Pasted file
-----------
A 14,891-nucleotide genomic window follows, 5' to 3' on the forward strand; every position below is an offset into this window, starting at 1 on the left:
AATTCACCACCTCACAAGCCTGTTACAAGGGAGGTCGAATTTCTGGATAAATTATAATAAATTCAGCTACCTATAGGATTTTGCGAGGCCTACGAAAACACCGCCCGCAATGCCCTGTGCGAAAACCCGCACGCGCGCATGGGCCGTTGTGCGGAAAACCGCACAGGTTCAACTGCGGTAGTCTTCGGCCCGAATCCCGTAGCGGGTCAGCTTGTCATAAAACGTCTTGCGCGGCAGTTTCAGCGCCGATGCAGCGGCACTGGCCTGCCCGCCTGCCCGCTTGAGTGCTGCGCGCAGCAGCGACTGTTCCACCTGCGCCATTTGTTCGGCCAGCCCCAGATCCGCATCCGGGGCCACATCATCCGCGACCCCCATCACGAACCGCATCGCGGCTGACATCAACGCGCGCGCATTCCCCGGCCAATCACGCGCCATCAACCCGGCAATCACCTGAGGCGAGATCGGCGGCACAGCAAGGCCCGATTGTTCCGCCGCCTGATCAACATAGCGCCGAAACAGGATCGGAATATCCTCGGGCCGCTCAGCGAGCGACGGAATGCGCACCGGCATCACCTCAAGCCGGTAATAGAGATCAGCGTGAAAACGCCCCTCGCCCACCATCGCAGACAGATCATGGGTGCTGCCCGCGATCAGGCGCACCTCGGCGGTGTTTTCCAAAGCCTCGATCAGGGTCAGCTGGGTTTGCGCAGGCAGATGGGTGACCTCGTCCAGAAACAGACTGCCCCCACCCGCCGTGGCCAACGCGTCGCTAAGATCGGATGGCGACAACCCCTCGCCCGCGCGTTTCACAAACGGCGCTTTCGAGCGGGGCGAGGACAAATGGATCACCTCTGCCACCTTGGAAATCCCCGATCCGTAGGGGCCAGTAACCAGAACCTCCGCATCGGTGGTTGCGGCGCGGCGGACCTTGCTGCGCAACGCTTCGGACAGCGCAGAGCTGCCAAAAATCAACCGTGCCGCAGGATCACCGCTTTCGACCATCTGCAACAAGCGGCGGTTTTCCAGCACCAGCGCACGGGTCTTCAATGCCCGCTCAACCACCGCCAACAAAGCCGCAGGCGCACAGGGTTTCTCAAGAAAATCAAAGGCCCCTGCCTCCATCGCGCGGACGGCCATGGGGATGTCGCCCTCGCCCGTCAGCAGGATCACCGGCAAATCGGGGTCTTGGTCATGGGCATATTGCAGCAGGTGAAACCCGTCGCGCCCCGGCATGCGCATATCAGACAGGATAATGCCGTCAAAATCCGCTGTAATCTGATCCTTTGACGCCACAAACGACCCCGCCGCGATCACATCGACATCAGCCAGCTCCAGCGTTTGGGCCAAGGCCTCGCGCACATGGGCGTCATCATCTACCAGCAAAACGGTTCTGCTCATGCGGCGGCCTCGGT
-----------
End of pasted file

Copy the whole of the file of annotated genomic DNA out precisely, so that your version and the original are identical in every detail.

A 14,891-nucleotide genomic window follows, 5' to 3' on the forward strand; every position below is an offset into this window, starting at 1 on the left:
AATTCACCACCTCACAAGCCTGTTACAAGGGAGGTCGAATTTCTGGATAAATTATAATAAATTCAGCTACCTATAGGATTTTGCGAGGCCTACGAAAACACCGCCCGCAATGCCCTGTGCGAAAACCCGCACGCGCGCATGGGCCGTTGTGCGGAAAACCGCACAGGTTCAACTGCGGTAGTCTTCGGCCCGAATCCCGTAGCGGGTCAGCTTGTCATAAAACGTCTTGCGCGGCAGTTTCAGCGCCGATGCAGCGGCACTGGCCTGCCCGCCTGCCCGCTTGAGTGCTGCGCGCAGCAGCGACTGTTCCACCTGCGCCATTTGTTCGGCCAGCCCCAGATCCGCATCCGGGGCCACATCATCCGCGACCCCCATCACGAACCGCATCGCGGCTGACATCAACGCGCGCGCATTCCCCGGCCAATCACGCGCCATCAACCCGGCAATCACCTGAGGCGAGATCGGCGGCACAGCAAGGCCCGATTGTTCCGCCGCCTGATCAACATAGCGCCGAAACAGGATCGGAATATCCTCGGGCCGCTCAGCGAGCGACGGAATGCGCACCGGCATCACCTCAAGCCGGTAATAGAGATCAGCGTGAAAACGCCCCTCGCCCACCATCGCAGACAGATCATGGGTGCTGCCCGCGATCAGGCGCACCTCGGCGGTGTTTTCCAAAGCCTCGATCAGGGTCAGCTGGGTTTGCGCAGGCAGATGGGTGACCTCGTCCAGAAACAGACTGCCCCCACCCGCCGTGGCCAACGCGTCGCTAAGATCGGATGGCGACAACCCCTCGCCCGCGCGTTTCACAAACGGCGCTTTCGAGCGGGGCGAGGACAAATGGATCACCTCTGCCACCTTGGAAATCCCCGATCCGTAGGGGCCAGTAACCAGAACCTCCGCATCGGTGGTTGCGGCGCGGCGGACCTTGCTGCGCAACGCTTCGGACAGCGCAGAGCTGCCAAAAATCAACCGTGCCGCAGGATCACCGCTTTCGACCATCTGCAACAAGCGGCGGTTTTCCAGCACCAGCGCACGGGTCTTCAATGCCCGCTCAACCACCGCCAACAAAGCCGCAGGCGCACAGGGTTTCTCAAGAAAATCAAAGGCCCCTGCCTCCATCGCGCGGACGGCCATGGGGATGTCGCCCTCGCCCGTCAGCAGGATCACCGGCAAATCGGGGTCTTGGTCATGGGCATATTGCAGCAGGTGAAACCCGTCGCGCCCCGGCATGCGCATATCAGACAGGATAATGCCGTCAAAATCCGCTGTAATCTGATCCTTTGACGCCACAAACGACCCCGCCGCGATCACATCGACATCAGCCAGCTCCAGCGTTTGGGCCAAGGCCTCGCGCACATGGGCGTCATCATCTACCAGCAAAACGGTTCTGCTCATGCGGCGGCCTCGGT